1754 ENGLISH POETRY 1579-1830: SPENSER AND THE TRADITION

Judith Cowper Madan

John Duncombe, in The Feminiad (1754) 19-20 & n.



In nervous strains CORNALIA'S polish'd taste
Has Poetry's successive Progress trac'd,
From ancient Greece, where first she fix'd her reign,
To Italy, and Britain's happier plain.
Praise well-bestow'd adorns her glowing lines,
And manly strength with female softness joins.
So female charms and manly virtues grace,
By her example form'd, her blooming race,
And, fram'd alike to please our ears and eyes,
There new Cornelias and new Gracchi rise.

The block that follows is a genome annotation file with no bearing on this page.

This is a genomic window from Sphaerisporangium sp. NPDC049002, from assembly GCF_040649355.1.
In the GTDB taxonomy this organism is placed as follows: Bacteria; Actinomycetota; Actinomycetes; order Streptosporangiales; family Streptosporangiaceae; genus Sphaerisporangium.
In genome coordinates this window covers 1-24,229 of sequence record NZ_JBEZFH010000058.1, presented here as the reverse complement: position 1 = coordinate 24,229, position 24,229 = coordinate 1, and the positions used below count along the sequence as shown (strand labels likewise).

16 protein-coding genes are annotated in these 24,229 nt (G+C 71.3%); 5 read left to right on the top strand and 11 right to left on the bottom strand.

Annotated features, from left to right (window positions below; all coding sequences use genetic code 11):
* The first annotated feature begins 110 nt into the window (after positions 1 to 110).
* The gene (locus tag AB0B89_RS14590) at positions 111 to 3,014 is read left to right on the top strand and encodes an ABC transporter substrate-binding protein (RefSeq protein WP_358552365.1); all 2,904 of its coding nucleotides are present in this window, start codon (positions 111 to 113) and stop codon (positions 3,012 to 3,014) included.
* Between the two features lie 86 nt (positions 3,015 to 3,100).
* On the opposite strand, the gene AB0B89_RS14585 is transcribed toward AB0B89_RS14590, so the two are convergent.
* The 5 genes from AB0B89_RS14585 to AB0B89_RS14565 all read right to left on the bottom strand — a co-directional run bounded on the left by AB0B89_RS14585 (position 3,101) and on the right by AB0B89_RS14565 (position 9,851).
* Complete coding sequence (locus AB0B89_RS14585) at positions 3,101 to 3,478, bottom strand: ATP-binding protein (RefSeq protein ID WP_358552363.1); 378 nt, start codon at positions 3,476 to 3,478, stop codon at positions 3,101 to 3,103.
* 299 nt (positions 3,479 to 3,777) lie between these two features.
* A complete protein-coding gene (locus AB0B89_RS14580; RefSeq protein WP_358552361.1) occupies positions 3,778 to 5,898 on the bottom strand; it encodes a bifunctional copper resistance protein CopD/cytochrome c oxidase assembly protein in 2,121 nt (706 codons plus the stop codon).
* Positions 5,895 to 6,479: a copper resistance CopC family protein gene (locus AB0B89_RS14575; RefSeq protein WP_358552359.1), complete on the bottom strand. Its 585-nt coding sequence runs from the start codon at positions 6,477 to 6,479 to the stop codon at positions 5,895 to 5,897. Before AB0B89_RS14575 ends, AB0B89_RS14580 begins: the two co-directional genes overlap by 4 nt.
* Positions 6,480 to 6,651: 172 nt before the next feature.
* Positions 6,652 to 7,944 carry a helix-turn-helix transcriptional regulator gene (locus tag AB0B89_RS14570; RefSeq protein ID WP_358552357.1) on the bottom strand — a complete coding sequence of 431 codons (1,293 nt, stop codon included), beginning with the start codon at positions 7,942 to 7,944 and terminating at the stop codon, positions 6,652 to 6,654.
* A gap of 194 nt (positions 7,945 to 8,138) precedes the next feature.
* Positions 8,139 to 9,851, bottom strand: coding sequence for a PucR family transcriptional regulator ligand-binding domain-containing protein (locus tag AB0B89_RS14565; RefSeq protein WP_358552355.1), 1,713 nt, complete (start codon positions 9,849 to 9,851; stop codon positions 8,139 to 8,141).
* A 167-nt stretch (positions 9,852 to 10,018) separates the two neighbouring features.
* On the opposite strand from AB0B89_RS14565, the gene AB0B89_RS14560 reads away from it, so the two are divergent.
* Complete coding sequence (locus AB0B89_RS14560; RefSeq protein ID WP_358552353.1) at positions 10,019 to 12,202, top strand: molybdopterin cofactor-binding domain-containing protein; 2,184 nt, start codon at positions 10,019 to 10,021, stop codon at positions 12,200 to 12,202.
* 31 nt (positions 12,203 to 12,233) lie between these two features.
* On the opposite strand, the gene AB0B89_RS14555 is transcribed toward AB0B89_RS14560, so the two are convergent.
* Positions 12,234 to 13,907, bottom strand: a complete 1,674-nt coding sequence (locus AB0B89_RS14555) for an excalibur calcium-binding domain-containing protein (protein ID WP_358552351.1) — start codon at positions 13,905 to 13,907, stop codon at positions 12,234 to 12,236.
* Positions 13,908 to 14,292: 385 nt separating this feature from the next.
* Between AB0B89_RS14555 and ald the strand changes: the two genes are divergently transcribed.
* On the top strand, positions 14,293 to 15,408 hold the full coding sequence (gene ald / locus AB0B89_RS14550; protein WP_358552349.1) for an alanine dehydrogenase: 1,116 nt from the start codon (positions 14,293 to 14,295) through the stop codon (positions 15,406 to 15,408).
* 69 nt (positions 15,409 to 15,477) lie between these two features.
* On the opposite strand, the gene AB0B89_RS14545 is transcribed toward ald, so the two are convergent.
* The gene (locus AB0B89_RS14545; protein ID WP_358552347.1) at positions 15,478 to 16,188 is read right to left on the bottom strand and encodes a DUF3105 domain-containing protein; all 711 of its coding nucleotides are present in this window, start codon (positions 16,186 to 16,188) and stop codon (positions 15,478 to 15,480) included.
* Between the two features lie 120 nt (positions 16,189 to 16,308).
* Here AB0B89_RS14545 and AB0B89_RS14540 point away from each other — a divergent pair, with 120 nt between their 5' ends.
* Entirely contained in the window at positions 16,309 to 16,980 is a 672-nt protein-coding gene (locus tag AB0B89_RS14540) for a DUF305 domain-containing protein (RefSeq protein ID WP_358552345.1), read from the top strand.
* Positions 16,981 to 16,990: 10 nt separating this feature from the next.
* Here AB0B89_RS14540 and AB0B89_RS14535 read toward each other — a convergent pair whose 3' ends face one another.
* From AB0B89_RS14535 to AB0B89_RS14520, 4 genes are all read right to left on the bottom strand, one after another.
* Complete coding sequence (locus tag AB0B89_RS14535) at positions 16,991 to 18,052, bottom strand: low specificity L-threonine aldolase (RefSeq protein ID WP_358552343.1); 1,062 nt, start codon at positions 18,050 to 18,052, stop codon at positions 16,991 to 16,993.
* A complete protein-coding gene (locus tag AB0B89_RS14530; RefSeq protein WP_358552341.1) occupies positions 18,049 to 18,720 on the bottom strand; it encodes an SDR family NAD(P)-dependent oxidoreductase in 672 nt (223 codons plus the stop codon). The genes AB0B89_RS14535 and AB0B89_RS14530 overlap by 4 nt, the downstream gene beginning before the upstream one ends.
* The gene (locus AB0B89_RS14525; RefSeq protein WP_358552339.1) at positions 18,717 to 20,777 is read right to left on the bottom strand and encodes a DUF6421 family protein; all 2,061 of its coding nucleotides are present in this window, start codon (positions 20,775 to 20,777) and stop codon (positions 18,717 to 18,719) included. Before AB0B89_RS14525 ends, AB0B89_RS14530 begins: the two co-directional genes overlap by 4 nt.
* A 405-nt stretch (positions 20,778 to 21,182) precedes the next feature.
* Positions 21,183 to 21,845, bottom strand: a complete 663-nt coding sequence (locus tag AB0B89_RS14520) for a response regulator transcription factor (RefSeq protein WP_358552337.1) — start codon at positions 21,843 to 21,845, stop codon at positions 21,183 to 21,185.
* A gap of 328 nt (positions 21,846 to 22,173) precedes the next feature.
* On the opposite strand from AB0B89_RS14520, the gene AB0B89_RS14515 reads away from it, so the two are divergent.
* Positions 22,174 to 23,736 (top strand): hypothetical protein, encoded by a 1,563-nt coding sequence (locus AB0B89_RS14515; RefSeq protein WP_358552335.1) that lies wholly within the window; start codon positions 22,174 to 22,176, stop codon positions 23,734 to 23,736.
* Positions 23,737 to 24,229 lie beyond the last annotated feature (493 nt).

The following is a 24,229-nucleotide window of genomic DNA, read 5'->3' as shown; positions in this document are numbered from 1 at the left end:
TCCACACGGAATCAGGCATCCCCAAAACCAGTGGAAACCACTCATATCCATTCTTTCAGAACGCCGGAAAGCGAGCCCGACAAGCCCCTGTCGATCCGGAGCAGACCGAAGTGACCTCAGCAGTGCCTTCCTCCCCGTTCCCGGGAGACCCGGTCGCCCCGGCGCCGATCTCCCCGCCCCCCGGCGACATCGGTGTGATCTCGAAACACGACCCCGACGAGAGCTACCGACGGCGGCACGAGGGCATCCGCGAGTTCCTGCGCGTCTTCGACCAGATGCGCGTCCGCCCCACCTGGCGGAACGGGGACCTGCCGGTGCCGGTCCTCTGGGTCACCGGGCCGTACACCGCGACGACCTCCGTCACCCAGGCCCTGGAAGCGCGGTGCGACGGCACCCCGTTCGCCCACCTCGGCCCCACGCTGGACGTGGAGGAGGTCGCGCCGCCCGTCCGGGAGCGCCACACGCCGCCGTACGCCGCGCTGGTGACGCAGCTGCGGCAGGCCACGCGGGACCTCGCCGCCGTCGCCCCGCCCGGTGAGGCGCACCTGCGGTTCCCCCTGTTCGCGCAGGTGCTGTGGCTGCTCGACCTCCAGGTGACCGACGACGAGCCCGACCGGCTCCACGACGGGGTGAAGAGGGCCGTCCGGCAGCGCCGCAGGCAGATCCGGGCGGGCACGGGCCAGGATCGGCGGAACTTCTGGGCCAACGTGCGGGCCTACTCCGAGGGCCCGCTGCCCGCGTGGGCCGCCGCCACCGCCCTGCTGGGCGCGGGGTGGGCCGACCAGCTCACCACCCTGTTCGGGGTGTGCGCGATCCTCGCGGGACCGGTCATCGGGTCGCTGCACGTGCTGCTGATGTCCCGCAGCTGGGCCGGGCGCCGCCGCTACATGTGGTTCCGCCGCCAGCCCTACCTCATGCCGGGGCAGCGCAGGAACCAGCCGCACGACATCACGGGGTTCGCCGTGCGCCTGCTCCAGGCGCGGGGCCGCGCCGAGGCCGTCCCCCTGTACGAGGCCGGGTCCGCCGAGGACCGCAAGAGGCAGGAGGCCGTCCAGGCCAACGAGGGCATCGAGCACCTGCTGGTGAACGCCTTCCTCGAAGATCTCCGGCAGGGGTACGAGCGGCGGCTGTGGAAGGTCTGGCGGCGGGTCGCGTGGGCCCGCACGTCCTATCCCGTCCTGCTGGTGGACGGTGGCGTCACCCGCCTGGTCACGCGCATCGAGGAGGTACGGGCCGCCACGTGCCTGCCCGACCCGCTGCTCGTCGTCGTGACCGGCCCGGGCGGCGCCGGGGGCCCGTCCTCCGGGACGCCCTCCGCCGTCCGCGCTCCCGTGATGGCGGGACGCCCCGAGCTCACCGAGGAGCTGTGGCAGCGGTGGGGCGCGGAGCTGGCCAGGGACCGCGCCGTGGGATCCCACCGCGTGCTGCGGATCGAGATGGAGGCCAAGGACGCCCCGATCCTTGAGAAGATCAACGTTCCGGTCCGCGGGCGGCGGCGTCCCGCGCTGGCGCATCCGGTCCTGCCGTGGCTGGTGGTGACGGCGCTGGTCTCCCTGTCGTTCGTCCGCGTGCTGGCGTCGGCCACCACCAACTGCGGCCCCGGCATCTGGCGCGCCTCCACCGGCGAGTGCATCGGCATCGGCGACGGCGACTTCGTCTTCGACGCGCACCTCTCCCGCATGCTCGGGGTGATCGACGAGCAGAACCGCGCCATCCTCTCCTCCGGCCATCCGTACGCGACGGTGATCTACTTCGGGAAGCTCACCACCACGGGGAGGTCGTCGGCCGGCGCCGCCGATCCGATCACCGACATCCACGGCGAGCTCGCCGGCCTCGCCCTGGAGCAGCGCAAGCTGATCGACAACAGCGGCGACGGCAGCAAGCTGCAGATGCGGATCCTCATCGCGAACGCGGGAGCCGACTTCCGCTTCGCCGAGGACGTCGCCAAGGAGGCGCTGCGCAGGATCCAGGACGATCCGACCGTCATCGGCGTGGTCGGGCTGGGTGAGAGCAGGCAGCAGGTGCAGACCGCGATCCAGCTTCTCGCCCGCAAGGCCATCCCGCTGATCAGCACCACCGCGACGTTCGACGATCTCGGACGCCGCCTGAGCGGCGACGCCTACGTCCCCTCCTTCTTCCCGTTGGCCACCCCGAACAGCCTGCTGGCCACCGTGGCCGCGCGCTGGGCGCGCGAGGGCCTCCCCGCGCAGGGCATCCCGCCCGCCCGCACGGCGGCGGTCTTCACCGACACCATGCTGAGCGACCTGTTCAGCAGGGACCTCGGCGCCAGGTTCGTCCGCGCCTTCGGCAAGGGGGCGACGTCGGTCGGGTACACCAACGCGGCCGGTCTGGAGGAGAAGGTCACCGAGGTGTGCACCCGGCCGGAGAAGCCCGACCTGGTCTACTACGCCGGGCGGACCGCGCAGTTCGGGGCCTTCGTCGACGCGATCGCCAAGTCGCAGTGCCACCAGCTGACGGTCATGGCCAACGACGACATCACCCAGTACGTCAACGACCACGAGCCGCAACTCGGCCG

O that you now, with genius at command,
Would snatch the pencil from my artless hand,
And give your sex's portraits, bold and true,
In colours worthy of themselves and you!

This lady is author of a poem call'd the Progress of Poetry, publish'd in a miscellany, call'd the Flower Piece in 1731; wherein the characters of the best Grecian, Roman and English poets are justly and elegantly drawn.